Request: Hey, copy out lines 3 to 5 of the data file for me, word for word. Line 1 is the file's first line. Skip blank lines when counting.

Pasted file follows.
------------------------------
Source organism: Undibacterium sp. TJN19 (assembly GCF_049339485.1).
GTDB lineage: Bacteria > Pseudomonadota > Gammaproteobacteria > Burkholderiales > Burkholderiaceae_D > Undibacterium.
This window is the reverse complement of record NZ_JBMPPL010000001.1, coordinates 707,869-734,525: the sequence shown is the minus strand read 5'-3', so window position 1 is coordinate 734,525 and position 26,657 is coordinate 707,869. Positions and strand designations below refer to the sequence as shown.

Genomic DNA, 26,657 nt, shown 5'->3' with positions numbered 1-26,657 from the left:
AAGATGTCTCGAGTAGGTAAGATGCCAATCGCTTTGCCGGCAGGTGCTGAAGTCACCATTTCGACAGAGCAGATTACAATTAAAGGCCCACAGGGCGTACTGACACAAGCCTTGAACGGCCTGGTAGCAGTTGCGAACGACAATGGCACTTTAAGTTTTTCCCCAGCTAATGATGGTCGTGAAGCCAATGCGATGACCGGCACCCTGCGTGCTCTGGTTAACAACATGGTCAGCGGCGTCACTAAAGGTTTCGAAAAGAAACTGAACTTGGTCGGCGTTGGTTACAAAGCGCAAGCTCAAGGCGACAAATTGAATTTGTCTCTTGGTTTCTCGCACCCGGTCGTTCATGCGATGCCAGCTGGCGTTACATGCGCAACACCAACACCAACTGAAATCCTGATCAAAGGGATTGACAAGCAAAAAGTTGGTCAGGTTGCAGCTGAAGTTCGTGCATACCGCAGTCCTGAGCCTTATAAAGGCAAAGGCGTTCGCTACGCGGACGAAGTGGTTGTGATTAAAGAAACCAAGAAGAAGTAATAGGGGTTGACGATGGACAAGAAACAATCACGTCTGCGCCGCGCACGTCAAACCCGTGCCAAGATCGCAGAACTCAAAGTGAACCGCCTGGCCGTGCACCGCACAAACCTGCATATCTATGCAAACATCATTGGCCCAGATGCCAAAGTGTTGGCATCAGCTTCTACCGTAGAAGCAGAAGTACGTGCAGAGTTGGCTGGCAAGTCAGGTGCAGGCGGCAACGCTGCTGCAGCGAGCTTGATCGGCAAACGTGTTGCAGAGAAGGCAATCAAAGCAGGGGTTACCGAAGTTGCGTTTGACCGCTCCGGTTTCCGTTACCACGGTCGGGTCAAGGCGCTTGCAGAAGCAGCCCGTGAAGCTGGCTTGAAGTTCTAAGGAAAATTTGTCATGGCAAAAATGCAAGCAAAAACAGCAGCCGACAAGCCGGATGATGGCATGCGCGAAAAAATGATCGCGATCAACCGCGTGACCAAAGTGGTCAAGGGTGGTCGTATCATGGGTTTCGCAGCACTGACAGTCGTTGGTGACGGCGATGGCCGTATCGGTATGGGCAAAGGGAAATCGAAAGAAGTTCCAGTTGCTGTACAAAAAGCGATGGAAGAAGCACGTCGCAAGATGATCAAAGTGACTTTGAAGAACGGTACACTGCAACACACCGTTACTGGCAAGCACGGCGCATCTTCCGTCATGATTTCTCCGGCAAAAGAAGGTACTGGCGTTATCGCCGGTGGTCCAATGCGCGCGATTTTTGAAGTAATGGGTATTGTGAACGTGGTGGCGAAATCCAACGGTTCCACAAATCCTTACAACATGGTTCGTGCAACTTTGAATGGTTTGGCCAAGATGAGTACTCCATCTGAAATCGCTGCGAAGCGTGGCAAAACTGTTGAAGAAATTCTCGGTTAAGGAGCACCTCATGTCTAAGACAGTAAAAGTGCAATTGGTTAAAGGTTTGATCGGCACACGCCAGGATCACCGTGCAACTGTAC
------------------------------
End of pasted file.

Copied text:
This window is the reverse complement of record NZ_JBMPPL010000001.1, coordinates 707,869-734,525: the sequence shown is the minus strand read 5'-3', so window position 1 is coordinate 734,525 and position 26,657 is coordinate 707,869. Positions and strand designations below refer to the sequence as shown.

Genomic DNA, 26,657 nt, shown 5'->3' with positions numbered 1-26,657 from the left:
AAGATGTCTCGAGTAGGTAAGATGCCAATCGCTTTGCCGGCAGGTGCTGAAGTCACCATTTCGACAGAGCAGATTACAATTAAAGGCCCACAGGGCGTACTGACACAAGCCTTGAACGGCCTGGTAGCAGTTGCGAACGACAATGGCACTTTAAGTTTTTCCCCAGCTAATGATGGTCGTGAAGCCAATGCGATGACCGGCACCCTGCGTGCTCTGGTTAACAACATGGTCAGCGGCGTCACTAAAGGTTTCGAAAAGAAACTGAACTTGGTCGGCGTTGGTTACAAAGCGCAAGCTCAAGGCGACAAATTGAATTTGTCTCTTGGTTTCTCGCACCCGGTCGTTCATGCGATGCCAGCTGGCGTTACATGCGCAACACCAACACCAACTGAAATCCTGATCAAAGGGATTGACAAGCAAAAAGTTGGTCAGGTTGCAGCTGAAGTTCGTGCATACCGCAGTCCTGAGCCTTATAAAGGCAAAGGCGTTCGCTACGCGGACGAAGTGGTTGTGATTAAAGAAACCAAGAAGAAGTAATAGGGGTTGACGATGGACAAGAAACAATCACGTCTGCGCCGCGCACGTCAAACCCGTGCCAAGATCGCAGAACTCAAAGTGAACCGCCTGGCCGTGCACCGCACAAACCTGCATATCTATGCAAACATCATTGGCCCAGATGCCAAAGTGTTGGCATCAGCTTCTACCGTAGAAGCAGAAGTACGTGCAGAGTTGGCTGGCAAGTCAGGTGCAGGCGGCAACGCTGCTGCAGCGAGCTTGATCGGCAAACGTGTTGCAGAGAAGGCAATCAAAGCAGGGGTTACCGAAGTTGCGTTTGACCGCTCCGGTTTCCGTTACCACGGTCGGGTCAAGGCGCTTGCAGAAGCAGCCCGTGAAGCTGGCTTGAAGTTCTAAGGAAAATTTGTCATGGCAAAAATGCAAGCAAAAACAGCAGCCGACAAGCCGGATGATGGCATGCGCGAAAAAATGATCGCGATCAACCGCGTGACCAAAGTGGTCAAGGGTGGTCGTATCATGGGTTTCGCAGCACTGACAGTCGTTGGTGACGGCGATGGCCGTATCGGTATGGGCAAAGGGAAATCGAAAGAAGTTCCAGTTGCTGTACAAAAAGCGATGGAAGAAGCACGTCGCAAGATGATCAAAGTGACTTTGAAGAACGGTACACTGCAACACACCGTTACTGGCAAGCACGGCGCATCTTCCGTCATGATTTCTCCGGCAAAAGAAGGTACTGGCGTTATCGCCGGTGGTCCAATGCGCGCGATTTTTGAAGTAATGGGTATTGTGAACGTGGTGGCGAAATCCAACGGTTCCACAAATCCTTACAACATGGTTCGTGCAACTTTGAATGGTTTGGCCAAGATGAGTACTCCATCTGAAATCGCTGCGAAGCGTGGCAAAACTGTTGAAGAAATTCTCGGTTAAGGAGCACCTCATGTCTAAGACAGTAAAAGTGCAATTGGTTAAAGGTTTGATCGGCACACGCCAGGATCACCGTGCAACTGTAC